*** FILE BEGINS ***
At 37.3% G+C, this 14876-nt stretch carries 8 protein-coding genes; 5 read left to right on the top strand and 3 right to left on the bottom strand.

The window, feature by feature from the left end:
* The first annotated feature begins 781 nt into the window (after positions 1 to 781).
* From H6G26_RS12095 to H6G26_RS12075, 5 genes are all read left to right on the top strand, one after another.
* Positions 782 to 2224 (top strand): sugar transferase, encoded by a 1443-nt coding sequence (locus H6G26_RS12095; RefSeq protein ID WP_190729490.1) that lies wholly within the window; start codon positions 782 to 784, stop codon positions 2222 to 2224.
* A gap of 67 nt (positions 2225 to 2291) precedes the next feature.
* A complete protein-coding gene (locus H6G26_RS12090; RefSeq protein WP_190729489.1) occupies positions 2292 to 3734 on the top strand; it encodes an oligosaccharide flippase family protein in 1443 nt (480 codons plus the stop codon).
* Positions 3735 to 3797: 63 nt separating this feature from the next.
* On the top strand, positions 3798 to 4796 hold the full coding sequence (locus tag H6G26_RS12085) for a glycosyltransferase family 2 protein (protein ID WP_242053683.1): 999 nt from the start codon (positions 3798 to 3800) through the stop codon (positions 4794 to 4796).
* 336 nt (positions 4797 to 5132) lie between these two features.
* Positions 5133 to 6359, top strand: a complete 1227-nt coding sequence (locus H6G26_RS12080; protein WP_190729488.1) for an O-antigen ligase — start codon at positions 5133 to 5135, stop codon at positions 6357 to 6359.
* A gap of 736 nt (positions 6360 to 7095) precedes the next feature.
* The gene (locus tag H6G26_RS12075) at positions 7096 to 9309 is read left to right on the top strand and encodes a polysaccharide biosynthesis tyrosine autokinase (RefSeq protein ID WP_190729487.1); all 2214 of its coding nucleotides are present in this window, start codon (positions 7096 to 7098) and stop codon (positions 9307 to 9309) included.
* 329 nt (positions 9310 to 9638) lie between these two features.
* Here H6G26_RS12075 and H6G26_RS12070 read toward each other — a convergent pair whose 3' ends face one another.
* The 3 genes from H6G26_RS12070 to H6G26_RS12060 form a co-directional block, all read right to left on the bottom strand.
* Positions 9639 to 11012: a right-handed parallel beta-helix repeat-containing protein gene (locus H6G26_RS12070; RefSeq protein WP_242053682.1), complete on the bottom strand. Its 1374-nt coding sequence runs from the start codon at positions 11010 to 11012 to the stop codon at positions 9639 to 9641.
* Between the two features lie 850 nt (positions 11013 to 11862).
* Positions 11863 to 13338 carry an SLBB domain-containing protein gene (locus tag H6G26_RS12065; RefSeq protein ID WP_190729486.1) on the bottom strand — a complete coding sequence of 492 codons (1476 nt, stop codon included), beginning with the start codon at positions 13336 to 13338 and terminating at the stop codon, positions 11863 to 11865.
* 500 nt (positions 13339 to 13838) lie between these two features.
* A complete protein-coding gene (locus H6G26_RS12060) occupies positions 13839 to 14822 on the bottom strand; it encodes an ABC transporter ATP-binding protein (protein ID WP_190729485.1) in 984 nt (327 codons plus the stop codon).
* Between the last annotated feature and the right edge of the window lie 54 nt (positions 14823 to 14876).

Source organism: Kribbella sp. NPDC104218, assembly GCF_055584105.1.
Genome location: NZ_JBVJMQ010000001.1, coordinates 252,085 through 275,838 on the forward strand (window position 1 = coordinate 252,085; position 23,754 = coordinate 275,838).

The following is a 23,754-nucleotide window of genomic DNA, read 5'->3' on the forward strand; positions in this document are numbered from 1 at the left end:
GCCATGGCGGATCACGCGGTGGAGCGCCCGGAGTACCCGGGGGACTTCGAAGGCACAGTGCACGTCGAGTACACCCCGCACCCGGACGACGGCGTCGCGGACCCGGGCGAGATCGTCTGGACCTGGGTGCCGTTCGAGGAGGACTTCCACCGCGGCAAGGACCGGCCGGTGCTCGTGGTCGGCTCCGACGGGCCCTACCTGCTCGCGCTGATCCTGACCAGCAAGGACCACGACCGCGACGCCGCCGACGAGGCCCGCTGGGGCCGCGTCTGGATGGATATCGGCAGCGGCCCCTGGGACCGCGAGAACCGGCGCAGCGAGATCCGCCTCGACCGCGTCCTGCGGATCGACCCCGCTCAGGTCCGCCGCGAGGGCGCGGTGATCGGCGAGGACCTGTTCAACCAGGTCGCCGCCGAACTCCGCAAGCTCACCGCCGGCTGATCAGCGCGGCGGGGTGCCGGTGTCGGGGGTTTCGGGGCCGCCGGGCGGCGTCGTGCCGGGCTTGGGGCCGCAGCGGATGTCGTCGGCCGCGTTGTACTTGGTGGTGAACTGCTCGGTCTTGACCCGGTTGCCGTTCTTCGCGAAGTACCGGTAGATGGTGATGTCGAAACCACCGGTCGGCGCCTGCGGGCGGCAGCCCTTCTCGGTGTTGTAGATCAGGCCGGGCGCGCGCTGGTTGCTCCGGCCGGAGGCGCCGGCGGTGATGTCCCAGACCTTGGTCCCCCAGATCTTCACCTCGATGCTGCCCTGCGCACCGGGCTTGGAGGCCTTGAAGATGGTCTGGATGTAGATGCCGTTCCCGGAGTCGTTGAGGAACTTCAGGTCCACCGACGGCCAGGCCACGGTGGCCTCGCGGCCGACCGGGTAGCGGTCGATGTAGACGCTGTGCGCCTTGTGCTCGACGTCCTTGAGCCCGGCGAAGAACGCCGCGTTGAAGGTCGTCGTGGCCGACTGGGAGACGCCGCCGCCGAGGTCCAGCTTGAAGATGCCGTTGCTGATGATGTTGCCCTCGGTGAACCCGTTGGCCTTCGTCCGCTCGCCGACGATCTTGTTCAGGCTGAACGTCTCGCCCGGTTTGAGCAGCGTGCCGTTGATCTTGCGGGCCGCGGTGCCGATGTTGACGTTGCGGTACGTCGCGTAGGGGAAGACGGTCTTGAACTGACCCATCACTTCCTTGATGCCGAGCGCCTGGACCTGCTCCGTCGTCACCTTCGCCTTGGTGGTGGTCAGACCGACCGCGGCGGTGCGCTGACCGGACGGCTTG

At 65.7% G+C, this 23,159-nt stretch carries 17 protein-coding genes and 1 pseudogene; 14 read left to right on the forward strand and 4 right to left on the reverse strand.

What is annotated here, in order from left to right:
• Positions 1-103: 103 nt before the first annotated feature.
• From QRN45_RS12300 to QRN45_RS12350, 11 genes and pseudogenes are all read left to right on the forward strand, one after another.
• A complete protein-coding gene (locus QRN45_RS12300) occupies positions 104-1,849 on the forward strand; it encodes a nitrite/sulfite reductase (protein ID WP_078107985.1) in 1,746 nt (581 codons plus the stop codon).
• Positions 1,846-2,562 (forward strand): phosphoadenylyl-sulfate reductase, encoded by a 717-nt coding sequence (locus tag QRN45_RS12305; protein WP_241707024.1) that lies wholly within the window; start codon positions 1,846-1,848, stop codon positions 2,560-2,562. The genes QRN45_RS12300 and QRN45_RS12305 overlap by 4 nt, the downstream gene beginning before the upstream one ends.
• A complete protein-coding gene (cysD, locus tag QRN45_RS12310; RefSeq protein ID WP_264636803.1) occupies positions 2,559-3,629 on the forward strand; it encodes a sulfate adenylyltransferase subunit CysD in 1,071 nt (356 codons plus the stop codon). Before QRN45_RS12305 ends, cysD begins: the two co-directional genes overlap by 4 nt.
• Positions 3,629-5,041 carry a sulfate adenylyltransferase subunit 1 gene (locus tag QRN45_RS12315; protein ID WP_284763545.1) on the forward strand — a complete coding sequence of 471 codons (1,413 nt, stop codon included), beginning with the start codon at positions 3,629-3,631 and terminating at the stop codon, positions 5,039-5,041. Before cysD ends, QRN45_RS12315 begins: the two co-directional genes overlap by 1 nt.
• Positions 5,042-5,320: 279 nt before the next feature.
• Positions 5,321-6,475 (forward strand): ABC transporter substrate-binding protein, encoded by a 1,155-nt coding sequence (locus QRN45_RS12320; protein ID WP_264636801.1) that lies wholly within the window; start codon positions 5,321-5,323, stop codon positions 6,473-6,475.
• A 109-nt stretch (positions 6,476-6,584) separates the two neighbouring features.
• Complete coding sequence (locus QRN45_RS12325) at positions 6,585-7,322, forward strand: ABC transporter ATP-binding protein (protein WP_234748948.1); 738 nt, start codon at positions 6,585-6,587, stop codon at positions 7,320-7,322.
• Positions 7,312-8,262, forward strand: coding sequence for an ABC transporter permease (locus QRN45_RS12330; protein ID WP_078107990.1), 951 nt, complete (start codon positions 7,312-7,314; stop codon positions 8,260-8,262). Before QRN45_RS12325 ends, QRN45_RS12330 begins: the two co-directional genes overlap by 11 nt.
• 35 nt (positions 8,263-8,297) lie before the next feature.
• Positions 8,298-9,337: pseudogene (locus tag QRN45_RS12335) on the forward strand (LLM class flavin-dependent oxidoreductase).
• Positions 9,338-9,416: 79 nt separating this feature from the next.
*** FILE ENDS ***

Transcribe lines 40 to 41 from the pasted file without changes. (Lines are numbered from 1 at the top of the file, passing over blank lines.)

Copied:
• 35 nt (positions 8,263-8,297) lie before the next feature.
• Positions 8,298-9,337: pseudogene (locus tag QRN45_RS12335) on the forward strand (LLM class flavin-dependent oxidoreductase).